Denali National Park, Alaska: 5 Steps Off the Beaten Path
Explore Denali! Video courtesy of Natalie Morawietz and Infinite Adventures.
Most likely you have heard about Denali National Park in Alaska. It is home to the highest peak in North America, Mt. McKinley, also called Denali. Unless you are a passionate mountain climber, you won’t make it up to the 6,186 m peak. This doesn’t mean you shouldn’t go and experience Alaska’s wilderness. Although the park encompasses more than 6 million acres (24,500 km²), it only has one road, which covers roughly 150 km. The rest is pure wilderness with hardly any serviced hiking trails. The moment you step into this wilderness, you’re truly into the wild.
1. Hop on one of the green shuttle buses.
The beginning of your Denali adventure will be shared with around 400,000 other visitors a year. This is quite a big number, isn’t it? Yellowstone National Park has over 3 million visitors a year! Still, you might feel a slight disappointment hopping on a bus with 50 other tourists. This isn’t quite the wilderness experience you were hoping for? Just be patient! The park’s shuttle service is your only chance to get far into the park, as no private vehicles are allowed beyond a certain point. If you are traveling in a group, it might be wise to pre-book a shuttle bus. Even though the buses leave every half hour, departures are booked quickly.
2. Sit back and enjoy.
Relax and enjoy the scenery of the park, which is a mix of taiga forests, tundra, braided rivers, mountains, and glaciers. You want to spot animals? Usually the chance of spotting moose is best during the first half hour, followed by caribou and, finally (after you have passed Igloo Creek campground), climbing up Sable Pass is your best chance for grizzly bears! This area is perfect for spotting bears because it forms a nice valley optimal for blue and soap berries along the road and up on the nearby slopes.
3. Get off the bus and explore!
Now the moment has come! Just let your bus driver know you would like to get off the bus at Sable Pass, and he will stop at the sign signifying the summit. Make sure you don’t leave the road for the first few miles hiking back down, but keep your eyes open: On either side there is a good chance to spot grizzly bears! Often they will be far away at a safe distance, but now that you’re on foot, your chances are even higher of seeing them. I guarantee that the experience of spotting these big creatures while hiking rather then being in a vehicle is vastly different, even from a distance! To make sure you are safe (Even on the road there is a chance of seeing a mama bear and her cubs coming around a corner.), hike in groups, make noises, and potentially carry bear spray with you.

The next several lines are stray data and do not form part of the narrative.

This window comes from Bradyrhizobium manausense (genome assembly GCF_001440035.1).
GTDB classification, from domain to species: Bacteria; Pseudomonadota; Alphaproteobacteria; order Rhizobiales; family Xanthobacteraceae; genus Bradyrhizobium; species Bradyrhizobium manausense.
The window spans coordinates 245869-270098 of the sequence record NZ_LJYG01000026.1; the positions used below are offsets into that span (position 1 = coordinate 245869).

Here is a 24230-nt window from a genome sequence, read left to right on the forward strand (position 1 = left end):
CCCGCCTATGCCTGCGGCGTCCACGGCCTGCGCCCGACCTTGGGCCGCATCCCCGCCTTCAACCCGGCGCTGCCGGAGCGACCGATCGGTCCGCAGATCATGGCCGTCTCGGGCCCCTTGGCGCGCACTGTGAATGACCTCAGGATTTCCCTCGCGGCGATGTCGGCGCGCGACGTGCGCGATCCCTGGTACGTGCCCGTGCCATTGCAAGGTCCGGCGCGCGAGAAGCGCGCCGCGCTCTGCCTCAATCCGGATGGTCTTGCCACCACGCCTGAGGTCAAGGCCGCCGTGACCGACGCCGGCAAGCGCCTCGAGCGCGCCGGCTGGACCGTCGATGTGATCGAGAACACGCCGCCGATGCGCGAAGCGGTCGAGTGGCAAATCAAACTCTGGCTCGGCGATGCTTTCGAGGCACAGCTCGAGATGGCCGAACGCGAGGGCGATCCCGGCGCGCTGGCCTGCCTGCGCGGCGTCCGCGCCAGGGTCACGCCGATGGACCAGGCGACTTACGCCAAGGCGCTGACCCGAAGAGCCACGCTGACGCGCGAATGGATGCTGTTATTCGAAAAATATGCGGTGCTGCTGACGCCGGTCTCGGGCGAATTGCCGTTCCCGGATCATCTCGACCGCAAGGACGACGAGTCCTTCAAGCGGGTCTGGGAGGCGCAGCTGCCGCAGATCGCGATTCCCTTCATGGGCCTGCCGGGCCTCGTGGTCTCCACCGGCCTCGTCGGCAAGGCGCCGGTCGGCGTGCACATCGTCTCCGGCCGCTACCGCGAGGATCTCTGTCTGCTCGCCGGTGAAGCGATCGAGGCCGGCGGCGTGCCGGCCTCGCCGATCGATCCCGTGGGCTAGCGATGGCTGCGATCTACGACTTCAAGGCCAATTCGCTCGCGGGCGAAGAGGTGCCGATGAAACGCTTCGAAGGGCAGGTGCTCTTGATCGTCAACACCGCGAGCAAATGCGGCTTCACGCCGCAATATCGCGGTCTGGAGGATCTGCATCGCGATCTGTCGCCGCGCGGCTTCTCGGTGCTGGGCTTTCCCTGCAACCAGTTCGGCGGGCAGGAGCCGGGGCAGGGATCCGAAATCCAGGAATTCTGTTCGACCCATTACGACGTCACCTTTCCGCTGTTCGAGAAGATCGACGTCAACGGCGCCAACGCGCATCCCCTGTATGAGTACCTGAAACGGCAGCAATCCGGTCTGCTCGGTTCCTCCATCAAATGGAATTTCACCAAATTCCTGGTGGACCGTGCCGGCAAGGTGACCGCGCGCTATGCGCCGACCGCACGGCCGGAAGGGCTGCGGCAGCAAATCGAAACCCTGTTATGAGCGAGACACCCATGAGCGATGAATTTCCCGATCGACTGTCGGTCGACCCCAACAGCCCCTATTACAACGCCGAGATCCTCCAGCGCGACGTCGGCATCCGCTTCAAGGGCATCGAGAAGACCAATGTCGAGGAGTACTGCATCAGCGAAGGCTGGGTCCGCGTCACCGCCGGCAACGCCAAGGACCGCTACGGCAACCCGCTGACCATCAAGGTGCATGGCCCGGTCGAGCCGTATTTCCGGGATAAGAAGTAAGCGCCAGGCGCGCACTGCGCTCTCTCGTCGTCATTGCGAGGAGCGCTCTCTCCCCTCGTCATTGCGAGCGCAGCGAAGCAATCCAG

Once you have reached the bottom of the pass, it is time to explore and blaze your own trail! Making your way through the wilderness can be very difficult but extremely rewarding. Creeks and bushes block your path, and the soft tundra ground doesn’t make it easy to find solid footing. Following a dry riverbed or small creek uphill will allow you to traverse the terrain much quicker. After five minutes you won’t see the road, and most likely you will feel some goose bumps: You are finally experiencing the remote wilderness of Denali National Park. Take a deep breath, look around (always mindful of wildlife and weather), and enjoy!
4. Be aware of yourself and your surroundings.
Trailblazing even for a few hours will make you tired. It is definitely more exhausting than hiking on a serviced trail. When hiking in Denali, always be over-prepared in terms of your supplies and gear — dress in layers as the weather can change quite quickly and dramatically. Always look at your surroundings for special features that can help you find your way. Don’t forget along with your food and water to pack a park map and compass.
5. Return to civilization.
After your trek into the wild, you will make your way back to the road. Here you will be able to flag down any of the green shuttle buses to take you back to the park entrance. Keep in mind that especially during the peak hours around 3 to 4 pm, some of the buses might be full, so it can take a while until you get a lift, or you may have to split up the group to get seats on a few different buses.
These are my recommendations for how to explore the remote and unspoiled wilderness of Denali National Park. If I have piqued your interest, have a look at my Alaskan trips with Infinite Adventures!